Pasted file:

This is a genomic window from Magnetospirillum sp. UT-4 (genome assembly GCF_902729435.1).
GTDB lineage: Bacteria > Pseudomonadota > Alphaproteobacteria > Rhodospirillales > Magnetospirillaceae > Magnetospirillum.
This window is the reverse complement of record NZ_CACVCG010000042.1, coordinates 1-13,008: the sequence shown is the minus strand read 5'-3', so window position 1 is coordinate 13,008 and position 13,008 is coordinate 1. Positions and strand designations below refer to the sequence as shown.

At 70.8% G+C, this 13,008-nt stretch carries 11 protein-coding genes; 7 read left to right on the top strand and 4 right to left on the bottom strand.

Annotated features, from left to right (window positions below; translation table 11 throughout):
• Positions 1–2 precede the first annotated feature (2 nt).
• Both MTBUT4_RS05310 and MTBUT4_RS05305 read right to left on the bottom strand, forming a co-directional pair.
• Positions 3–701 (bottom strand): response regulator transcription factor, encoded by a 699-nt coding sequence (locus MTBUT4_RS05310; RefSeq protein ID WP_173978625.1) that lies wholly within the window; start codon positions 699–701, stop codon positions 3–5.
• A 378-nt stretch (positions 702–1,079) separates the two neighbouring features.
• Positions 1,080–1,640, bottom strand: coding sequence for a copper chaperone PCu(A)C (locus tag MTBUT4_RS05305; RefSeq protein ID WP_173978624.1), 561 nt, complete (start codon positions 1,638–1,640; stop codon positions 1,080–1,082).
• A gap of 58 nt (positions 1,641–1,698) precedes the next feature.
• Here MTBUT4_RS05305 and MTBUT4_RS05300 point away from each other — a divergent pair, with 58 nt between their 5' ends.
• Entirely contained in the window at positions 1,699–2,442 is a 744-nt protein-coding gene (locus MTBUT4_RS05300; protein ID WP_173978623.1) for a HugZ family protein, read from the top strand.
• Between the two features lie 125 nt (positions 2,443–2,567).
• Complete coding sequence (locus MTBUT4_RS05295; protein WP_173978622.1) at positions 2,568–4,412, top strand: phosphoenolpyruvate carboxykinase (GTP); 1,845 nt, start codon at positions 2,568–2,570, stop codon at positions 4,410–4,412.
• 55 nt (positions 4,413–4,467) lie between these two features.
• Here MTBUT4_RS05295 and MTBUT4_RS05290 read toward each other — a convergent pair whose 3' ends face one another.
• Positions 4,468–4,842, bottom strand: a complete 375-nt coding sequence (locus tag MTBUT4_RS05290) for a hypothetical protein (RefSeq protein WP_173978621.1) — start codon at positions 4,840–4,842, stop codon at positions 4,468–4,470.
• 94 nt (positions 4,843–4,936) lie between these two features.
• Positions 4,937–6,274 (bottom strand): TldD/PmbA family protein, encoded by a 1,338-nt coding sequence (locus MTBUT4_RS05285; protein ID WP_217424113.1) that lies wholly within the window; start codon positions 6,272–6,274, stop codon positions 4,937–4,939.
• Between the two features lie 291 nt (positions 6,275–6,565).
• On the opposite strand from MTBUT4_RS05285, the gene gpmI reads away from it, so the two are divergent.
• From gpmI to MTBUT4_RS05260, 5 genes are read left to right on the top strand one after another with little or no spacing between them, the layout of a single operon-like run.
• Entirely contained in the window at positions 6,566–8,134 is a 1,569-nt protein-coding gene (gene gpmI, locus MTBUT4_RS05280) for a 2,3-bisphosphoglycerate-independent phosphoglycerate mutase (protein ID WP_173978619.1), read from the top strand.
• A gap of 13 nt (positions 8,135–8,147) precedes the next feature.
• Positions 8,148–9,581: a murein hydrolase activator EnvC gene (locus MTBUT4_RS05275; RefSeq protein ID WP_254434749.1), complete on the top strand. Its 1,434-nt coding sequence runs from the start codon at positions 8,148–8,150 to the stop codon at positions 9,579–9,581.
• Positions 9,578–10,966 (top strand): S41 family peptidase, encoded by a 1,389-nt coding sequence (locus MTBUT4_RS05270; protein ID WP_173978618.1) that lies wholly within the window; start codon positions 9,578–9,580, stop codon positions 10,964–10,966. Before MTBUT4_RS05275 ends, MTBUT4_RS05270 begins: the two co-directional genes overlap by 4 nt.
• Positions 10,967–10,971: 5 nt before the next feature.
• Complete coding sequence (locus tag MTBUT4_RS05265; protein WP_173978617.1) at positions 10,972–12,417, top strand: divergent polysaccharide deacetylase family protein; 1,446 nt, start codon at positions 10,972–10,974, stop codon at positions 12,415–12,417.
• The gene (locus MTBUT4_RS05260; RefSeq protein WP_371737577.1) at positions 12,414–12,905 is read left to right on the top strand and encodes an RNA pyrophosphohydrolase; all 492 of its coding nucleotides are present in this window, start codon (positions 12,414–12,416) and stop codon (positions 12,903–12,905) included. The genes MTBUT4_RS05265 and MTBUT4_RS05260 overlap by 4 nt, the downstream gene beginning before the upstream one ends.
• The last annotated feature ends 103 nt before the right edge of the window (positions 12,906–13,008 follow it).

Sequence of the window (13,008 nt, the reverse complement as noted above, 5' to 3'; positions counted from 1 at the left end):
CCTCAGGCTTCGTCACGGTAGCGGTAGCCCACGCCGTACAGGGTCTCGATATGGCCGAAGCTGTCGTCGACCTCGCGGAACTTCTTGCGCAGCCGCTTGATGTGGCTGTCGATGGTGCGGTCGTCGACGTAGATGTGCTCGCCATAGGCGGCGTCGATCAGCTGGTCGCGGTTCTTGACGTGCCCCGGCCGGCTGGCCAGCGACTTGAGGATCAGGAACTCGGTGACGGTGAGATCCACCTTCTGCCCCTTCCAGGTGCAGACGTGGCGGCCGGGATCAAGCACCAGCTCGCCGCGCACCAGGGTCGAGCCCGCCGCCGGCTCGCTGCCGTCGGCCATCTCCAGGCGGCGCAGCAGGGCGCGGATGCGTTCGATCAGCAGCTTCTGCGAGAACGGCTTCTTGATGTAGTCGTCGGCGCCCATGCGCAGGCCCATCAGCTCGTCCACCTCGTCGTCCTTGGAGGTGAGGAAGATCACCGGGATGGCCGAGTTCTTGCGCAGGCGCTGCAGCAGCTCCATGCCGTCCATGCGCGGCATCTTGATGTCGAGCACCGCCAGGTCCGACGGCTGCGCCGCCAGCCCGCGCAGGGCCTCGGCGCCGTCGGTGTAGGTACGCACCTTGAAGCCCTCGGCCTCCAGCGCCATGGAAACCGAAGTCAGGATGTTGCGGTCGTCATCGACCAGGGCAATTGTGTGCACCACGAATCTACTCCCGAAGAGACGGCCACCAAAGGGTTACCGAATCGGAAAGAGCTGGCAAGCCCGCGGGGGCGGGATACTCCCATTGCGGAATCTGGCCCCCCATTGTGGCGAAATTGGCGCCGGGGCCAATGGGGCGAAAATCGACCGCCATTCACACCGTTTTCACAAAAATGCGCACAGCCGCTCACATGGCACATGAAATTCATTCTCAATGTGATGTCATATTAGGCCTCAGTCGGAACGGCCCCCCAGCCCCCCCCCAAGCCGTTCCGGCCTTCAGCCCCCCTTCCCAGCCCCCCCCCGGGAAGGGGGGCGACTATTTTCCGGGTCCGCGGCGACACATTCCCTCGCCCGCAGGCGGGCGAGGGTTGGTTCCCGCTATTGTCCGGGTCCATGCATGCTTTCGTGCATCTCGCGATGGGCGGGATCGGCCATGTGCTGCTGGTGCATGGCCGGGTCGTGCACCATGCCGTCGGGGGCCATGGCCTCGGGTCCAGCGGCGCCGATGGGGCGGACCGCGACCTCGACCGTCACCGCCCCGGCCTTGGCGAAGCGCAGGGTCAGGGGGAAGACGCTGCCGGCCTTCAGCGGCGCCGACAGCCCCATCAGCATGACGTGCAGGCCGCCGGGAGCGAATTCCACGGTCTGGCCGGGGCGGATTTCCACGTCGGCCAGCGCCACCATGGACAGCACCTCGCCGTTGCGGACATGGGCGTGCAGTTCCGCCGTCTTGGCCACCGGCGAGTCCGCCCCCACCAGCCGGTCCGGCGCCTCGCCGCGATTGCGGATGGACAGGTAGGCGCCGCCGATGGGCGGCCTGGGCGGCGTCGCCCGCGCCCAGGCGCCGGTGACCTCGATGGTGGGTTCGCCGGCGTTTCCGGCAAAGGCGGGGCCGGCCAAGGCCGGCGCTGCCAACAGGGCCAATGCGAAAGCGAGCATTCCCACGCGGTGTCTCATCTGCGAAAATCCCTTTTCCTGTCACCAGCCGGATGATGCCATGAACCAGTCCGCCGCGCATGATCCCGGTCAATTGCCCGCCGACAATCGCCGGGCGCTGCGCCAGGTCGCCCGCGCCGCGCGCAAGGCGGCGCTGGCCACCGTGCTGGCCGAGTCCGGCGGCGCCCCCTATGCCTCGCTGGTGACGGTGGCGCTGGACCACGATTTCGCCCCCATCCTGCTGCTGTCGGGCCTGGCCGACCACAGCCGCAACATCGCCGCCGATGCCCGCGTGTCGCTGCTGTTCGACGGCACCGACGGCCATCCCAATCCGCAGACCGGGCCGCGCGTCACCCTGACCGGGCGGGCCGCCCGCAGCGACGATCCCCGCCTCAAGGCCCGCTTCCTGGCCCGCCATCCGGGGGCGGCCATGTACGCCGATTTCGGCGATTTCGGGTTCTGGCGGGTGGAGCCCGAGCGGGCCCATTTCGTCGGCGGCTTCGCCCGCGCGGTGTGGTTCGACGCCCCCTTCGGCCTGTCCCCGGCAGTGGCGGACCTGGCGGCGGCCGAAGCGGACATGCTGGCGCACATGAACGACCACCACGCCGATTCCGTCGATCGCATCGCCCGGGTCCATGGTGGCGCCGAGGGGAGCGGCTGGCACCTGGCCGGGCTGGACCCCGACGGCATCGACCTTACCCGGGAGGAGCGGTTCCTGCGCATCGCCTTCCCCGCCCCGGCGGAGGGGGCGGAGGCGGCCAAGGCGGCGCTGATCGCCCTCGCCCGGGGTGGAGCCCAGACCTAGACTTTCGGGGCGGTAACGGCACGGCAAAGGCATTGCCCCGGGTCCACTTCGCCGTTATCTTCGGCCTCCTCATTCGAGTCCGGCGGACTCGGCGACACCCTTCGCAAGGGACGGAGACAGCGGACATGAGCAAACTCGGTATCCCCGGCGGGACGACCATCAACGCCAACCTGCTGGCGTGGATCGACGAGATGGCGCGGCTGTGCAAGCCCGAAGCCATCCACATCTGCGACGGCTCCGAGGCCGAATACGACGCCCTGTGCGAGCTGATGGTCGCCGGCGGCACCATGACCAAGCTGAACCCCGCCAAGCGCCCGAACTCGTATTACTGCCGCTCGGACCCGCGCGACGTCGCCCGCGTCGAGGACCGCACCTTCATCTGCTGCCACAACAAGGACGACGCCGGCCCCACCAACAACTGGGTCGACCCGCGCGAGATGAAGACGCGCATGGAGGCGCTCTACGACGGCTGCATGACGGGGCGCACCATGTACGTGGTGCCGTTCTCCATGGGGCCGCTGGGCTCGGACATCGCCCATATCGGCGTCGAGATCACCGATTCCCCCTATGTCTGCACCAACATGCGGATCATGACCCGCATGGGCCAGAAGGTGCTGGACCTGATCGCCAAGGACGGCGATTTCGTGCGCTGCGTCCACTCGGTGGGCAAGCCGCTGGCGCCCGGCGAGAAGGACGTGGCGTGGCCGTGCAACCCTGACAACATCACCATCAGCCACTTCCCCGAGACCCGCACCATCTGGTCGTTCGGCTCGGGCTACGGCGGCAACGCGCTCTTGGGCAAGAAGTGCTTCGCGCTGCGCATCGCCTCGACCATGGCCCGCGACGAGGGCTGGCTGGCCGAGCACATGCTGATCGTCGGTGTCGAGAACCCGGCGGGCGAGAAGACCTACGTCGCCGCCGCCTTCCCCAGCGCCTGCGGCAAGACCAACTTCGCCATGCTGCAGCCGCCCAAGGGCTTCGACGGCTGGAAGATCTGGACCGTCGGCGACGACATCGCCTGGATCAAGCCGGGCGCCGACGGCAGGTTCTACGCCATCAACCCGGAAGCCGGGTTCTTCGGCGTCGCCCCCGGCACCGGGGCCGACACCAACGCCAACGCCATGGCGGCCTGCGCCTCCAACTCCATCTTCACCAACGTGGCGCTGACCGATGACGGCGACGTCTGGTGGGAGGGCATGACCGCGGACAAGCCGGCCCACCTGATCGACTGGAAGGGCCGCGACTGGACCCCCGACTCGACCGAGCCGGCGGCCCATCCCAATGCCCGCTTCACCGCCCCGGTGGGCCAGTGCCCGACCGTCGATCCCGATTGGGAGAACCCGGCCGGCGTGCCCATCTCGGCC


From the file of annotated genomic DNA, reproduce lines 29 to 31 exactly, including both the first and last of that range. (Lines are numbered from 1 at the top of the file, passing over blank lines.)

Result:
• Complete coding sequence (locus tag MTBUT4_RS05265; protein WP_173978617.1) at positions 10,972–12,417, top strand: divergent polysaccharide deacetylase family protein; 1,446 nt, start codon at positions 10,972–10,974, stop codon at positions 12,415–12,417.
• The gene (locus MTBUT4_RS05260; RefSeq protein WP_371737577.1) at positions 12,414–12,905 is read left to right on the top strand and encodes an RNA pyrophosphohydrolase; all 492 of its coding nucleotides are present in this window, start codon (positions 12,414–12,416) and stop codon (positions 12,903–12,905) included. The genes MTBUT4_RS05265 and MTBUT4_RS05260 overlap by 4 nt, the downstream gene beginning before the upstream one ends.
• The last annotated feature ends 103 nt before the right edge of the window (positions 12,906–13,008 follow it).